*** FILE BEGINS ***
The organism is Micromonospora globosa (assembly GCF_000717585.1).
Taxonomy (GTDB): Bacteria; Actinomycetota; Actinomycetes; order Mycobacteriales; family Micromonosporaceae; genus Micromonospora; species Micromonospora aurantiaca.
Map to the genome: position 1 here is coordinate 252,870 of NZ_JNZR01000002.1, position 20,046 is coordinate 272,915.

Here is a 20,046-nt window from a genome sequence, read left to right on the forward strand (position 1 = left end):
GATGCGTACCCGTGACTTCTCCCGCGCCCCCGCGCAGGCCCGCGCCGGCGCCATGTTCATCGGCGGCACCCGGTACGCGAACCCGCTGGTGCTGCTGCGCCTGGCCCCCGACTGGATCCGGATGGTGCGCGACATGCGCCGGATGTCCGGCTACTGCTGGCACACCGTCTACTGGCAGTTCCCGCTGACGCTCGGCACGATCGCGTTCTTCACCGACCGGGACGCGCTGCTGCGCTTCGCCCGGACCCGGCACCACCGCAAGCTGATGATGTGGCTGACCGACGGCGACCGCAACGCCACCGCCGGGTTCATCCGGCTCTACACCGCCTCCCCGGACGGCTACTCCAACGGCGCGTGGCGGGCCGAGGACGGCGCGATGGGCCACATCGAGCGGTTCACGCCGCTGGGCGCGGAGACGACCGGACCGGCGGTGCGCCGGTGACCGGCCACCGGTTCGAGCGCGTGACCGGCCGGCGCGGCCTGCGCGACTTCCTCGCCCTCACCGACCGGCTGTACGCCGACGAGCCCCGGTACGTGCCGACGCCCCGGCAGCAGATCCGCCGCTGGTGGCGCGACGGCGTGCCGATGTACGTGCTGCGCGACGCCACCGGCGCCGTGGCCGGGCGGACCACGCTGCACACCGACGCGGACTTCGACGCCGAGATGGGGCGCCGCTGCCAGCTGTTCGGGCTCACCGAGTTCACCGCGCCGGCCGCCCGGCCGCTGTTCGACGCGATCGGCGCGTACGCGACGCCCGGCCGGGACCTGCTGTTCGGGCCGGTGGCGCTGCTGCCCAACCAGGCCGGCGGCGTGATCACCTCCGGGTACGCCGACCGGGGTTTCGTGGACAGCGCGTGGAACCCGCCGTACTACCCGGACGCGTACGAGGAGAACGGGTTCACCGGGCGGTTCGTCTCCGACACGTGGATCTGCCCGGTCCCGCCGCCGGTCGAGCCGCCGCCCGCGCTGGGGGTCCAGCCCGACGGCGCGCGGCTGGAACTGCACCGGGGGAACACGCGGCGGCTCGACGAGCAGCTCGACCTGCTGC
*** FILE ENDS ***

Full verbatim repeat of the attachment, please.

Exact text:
The organism is Micromonospora globosa (assembly GCF_000717585.1).
Taxonomy (GTDB): Bacteria; Actinomycetota; Actinomycetes; order Mycobacteriales; family Micromonosporaceae; genus Micromonospora; species Micromonospora aurantiaca.
Map to the genome: position 1 here is coordinate 252,870 of NZ_JNZR01000002.1, position 20,046 is coordinate 272,915.

Here is a 20,046-nt window from a genome sequence, read left to right on the forward strand (position 1 = left end):
GATGCGTACCCGTGACTTCTCCCGCGCCCCCGCGCAGGCCCGCGCCGGCGCCATGTTCATCGGCGGCACCCGGTACGCGAACCCGCTGGTGCTGCTGCGCCTGGCCCCCGACTGGATCCGGATGGTGCGCGACATGCGCCGGATGTCCGGCTACTGCTGGCACACCGTCTACTGGCAGTTCCCGCTGACGCTCGGCACGATCGCGTTCTTCACCGACCGGGACGCGCTGCTGCGCTTCGCCCGGACCCGGCACCACCGCAAGCTGATGATGTGGCTGACCGACGGCGACCGCAACGCCACCGCCGGGTTCATCCGGCTCTACACCGCCTCCCCGGACGGCTACTCCAACGGCGCGTGGCGGGCCGAGGACGGCGCGATGGGCCACATCGAGCGGTTCACGCCGCTGGGCGCGGAGACGACCGGACCGGCGGTGCGCCGGTGACCGGCCACCGGTTCGAGCGCGTGACCGGCCGGCGCGGCCTGCGCGACTTCCTCGCCCTCACCGACCGGCTGTACGCCGACGAGCCCCGGTACGTGCCGACGCCCCGGCAGCAGATCCGCCGCTGGTGGCGCGACGGCGTGCCGATGTACGTGCTGCGCGACGCCACCGGCGCCGTGGCCGGGCGGACCACGCTGCACACCGACGCGGACTTCGACGCCGAGATGGGGCGCCGCTGCCAGCTGTTCGGGCTCACCGAGTTCACCGCGCCGGCCGCCCGGCCGCTGTTCGACGCGATCGGCGCGTACGCGACGCCCGGCCGGGACCTGCTGTTCGGGCCGGTGGCGCTGCTGCCCAACCAGGCCGGCGGCGTGATCACCTCCGGGTACGCCGACCGGGGTTTCGTGGACAGCGCGTGGAACCCGCCGTACTACCCGGACGCGTACGAGGAGAACGGGTTCACCGGGCGGTTCGTCTCCGACACGTGGATCTGCCCGGTCCCGCCGCCGGTCGAGCCGCCGCCCGCGCTGGGGGTCCAGCCCGACGGCGCGCGGCTGGAACTGCACCGGGGGAACACGCGGCGGCTCGACGAGCAGCTCGACCTGCTGC